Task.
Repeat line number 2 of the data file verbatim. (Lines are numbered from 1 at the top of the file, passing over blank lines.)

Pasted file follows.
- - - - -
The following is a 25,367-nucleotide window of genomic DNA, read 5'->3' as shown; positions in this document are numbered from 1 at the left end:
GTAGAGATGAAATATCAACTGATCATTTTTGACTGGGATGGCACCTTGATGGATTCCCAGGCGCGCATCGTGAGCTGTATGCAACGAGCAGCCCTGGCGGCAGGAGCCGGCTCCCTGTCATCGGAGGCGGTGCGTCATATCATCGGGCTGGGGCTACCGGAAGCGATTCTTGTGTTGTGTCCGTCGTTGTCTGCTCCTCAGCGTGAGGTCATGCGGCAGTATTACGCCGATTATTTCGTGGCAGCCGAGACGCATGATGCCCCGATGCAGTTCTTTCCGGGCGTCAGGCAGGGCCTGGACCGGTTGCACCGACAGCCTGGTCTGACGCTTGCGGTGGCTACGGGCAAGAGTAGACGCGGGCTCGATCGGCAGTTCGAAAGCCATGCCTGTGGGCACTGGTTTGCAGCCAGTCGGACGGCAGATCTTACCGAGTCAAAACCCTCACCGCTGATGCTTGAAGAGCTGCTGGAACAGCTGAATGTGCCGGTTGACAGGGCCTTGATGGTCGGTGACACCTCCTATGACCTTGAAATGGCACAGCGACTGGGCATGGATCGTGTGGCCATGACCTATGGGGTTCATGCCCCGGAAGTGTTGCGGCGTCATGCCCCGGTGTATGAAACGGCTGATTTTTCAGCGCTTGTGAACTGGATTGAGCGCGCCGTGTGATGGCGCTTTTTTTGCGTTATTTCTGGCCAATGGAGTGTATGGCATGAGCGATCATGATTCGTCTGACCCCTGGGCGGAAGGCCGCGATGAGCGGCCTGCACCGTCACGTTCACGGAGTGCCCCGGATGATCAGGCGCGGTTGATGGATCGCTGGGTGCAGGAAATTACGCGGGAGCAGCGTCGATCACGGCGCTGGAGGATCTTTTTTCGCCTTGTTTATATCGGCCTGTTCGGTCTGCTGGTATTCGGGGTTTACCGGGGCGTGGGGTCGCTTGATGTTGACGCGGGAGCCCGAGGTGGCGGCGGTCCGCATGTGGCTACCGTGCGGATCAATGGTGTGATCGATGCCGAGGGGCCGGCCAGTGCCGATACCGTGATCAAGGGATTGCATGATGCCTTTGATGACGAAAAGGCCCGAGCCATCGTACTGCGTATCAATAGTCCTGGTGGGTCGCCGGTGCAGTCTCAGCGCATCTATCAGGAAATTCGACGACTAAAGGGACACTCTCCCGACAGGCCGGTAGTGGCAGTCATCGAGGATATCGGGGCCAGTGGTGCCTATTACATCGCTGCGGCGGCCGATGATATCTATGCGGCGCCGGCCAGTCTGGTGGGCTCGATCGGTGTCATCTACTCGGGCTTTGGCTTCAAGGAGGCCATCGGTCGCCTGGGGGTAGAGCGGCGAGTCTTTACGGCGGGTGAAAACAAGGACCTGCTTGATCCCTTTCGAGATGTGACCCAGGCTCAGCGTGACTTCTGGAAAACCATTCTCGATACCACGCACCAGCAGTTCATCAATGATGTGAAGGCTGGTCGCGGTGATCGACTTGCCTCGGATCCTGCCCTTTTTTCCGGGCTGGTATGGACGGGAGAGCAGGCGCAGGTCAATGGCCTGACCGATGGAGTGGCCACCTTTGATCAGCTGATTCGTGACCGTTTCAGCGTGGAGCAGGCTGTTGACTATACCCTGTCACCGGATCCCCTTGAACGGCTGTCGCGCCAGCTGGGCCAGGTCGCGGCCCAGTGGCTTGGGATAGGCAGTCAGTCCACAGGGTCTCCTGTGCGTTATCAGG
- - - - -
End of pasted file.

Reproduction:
GTAGAGATGAAATATCAACTGATCATTTTTGACTGGGATGGCACCTTGATGGATTCCCAGGCGCGCATCGTGAGCTGTATGCAACGAGCAGCCCTGGCGGCAGGAGCCGGCTCCCTGTCATCGGAGGCGGTGCGTCATATCATCGGGCTGGGGCTACCGGAAGCGATTCTTGTGTTGTGTCCGTCGTTGTCTGCTCCTCAGCGTGAGGTCATGCGGCAGTATTACGCCGATTATTTCGTGGCAGCCGAGACGCATGATGCCCCGATGCAGTTCTTTCCGGGCGTCAGGCAGGGCCTGGACCGGTTGCACCGACAGCCTGGTCTGACGCTTGCGGTGGCTACGGGCAAGAGTAGACGCGGGCTCGATCGGCAGTTCGAAAGCCATGCCTGTGGGCACTGGTTTGCAGCCAGTCGGACGGCAGATCTTACCGAGTCAAAACCCTCACCGCTGATGCTTGAAGAGCTGCTGGAACAGCTGAATGTGCCGGTTGACAGGGCCTTGATGGTCGGTGACACCTCCTATGACCTTGAAATGGCACAGCGACTGGGCATGGATCGTGTGGCCATGACCTATGGGGTTCATGCCCCGGAAGTGTTGCGGCGTCATGCCCCGGTGTATGAAACGGCTGATTTTTCAGCGCTTGTGAACTGGATTGAGCGCGCCGTGTGATGGCGCTTTTTTTGCGTTATTTCTGGCCAATGGAGTGTATGGCATGAGCGATCATGATTCGTCTGACCCCTGGGCGGAAGGCCGCGATGAGCGGCCTGCACCGTCACGTTCACGGAGTGCCCCGGATGATCAGGCGCGGTTGATGGATCGCTGGGTGCAGGAAATTACGCGGGAGCAGCGTCGATCACGGCGCTGGAGGATCTTTTTTCGCCTTGTTTATATCGGCCTGTTCGGTCTGCTGGTATTCGGGGTTTACCGGGGCGTGGGGTCGCTTGATGTTGACGCGGGAGCCCGAGGTGGCGGCGGTCCGCATGTGGCTACCGTGCGGATCAATGGTGTGATCGATGCCGAGGGGCCGGCCAGTGCCGATACCGTGATCAAGGGATTGCATGATGCCTTTGATGACGAAAAGGCCCGAGCCATCGTACTGCGTATCAATAGTCCTGGTGGGTCGCCGGTGCAGTCTCAGCGCATCTATCAGGAAATTCGACGACTAAAGGGACACTCTCCCGACAGGCCGGTAGTGGCAGTCATCGAGGATATCGGGGCCAGTGGTGCCTATTACATCGCTGCGGCGGCCGATGATATCTATGCGGCGCCGGCCAGTCTGGTGGGCTCGATCGGTGTCATCTACTCGGGCTTTGGCTTCAAGGAGGCCATCGGTCGCCTGGGGGTAGAGCGGCGAGTCTTTACGGCGGGTGAAAACAAGGACCTGCTTGATCCCTTTCGAGATGTGACCCAGGCTCAGCGTGACTTCTGGAAAACCATTCTCGATACCACGCACCAGCAGTTCATCAATGATGTGAAGGCTGGTCGCGGTGATCGACTTGCCTCGGATCCTGCCCTTTTTTCCGGGCTGGTATGGACGGGAGAGCAGGCGCAGGTCAATGGCCTGACCGATGGAGTGGCCACCTTTGATCAGCTGATTCGTGACCGTTTCAGCGTGGAGCAGGCTGTTGACTATACCCTGTCACCGGATCCCCTTGAACGGCTGTCGCGCCAGCTGGGCCAGGTCGCGGCCCAGTGGCTTGGGATAGGCAGTCAGTCCACAGGGTCTCCTGTGCGTTATCAGG